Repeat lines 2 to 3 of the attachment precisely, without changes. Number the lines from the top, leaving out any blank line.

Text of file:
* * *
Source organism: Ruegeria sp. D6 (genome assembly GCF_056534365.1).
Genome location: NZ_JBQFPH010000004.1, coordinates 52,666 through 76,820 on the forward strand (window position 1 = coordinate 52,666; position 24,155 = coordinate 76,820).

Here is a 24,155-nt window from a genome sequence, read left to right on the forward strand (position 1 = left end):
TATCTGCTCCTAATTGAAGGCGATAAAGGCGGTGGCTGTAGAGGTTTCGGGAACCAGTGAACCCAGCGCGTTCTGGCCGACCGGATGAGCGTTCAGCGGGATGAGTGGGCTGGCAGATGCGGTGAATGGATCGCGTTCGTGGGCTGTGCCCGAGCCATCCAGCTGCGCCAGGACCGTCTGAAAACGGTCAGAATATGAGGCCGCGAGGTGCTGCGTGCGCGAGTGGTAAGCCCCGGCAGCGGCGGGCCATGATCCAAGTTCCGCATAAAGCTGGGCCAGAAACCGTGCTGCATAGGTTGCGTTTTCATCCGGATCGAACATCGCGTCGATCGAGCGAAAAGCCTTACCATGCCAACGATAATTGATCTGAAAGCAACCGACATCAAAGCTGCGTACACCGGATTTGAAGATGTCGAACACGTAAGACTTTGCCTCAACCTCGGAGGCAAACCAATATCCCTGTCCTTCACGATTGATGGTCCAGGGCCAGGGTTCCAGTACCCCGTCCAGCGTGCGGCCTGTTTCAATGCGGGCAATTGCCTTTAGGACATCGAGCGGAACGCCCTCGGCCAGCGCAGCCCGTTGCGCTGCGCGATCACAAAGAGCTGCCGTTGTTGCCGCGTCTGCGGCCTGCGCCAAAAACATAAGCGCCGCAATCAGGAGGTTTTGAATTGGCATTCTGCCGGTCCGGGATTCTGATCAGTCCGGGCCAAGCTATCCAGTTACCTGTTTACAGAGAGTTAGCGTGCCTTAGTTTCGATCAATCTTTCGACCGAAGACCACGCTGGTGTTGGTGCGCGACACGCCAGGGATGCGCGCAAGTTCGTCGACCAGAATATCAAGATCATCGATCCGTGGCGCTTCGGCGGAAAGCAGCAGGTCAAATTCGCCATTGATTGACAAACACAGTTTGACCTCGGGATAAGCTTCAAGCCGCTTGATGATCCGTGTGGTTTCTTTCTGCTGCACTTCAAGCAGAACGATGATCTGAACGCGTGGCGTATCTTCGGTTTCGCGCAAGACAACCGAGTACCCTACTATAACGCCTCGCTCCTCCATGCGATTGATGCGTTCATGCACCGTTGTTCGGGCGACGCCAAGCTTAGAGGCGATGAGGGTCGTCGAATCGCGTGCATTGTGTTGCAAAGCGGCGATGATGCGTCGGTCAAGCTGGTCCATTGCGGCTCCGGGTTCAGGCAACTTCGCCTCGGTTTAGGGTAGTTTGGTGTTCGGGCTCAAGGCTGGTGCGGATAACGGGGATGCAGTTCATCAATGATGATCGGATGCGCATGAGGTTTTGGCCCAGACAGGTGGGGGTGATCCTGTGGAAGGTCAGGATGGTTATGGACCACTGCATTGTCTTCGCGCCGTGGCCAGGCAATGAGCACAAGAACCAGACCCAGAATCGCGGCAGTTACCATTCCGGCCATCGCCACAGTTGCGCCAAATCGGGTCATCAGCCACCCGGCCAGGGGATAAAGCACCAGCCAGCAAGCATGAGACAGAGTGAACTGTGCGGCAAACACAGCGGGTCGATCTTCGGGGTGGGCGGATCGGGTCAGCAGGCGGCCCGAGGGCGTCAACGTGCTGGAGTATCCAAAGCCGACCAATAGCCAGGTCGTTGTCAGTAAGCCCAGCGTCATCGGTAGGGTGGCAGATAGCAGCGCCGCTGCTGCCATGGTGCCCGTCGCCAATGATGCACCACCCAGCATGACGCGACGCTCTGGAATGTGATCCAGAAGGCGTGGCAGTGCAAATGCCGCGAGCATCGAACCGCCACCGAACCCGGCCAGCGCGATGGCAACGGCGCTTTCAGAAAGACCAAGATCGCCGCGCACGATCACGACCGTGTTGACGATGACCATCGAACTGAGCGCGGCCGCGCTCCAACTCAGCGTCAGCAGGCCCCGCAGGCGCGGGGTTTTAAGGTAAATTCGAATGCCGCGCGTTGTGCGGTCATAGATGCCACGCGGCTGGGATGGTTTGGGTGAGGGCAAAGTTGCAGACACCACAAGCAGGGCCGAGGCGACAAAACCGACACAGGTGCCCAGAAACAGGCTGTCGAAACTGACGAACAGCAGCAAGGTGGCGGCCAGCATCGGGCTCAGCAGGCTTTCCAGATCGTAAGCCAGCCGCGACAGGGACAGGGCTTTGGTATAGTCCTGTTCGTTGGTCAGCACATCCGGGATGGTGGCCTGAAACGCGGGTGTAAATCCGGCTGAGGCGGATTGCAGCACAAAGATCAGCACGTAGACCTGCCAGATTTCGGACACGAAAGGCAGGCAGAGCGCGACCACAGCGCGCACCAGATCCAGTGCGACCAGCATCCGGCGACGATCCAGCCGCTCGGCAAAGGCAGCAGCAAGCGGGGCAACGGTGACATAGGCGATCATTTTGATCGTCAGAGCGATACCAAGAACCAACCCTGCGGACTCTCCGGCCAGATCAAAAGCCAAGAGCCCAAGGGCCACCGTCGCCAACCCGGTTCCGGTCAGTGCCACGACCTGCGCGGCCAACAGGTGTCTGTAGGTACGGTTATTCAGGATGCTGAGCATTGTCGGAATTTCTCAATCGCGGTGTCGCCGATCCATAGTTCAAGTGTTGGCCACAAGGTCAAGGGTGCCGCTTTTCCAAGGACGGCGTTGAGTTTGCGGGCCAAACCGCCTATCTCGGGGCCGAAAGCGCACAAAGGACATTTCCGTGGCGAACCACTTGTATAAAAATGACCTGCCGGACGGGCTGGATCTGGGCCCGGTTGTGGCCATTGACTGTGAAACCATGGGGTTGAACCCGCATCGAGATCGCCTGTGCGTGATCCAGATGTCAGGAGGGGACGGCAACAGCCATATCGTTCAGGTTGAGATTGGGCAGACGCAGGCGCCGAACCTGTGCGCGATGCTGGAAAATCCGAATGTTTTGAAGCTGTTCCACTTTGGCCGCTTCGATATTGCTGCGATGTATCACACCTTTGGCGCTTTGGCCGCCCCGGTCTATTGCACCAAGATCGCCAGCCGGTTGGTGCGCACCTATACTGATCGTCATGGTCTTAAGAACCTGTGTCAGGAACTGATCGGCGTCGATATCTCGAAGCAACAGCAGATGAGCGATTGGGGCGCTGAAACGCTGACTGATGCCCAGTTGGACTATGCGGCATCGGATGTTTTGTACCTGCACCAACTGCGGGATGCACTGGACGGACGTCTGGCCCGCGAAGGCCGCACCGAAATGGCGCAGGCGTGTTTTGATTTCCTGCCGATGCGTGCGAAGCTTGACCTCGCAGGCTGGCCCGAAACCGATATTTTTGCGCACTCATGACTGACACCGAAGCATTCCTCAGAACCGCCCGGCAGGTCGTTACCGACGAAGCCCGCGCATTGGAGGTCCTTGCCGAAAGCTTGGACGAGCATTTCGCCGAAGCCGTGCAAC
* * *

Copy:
Genome location: NZ_JBQFPH010000004.1, coordinates 52,666 through 76,820 on the forward strand (window position 1 = coordinate 52,666; position 24,155 = coordinate 76,820).

Here is a 24,155-nt window from a genome sequence, read left to right on the forward strand (position 1 = left end):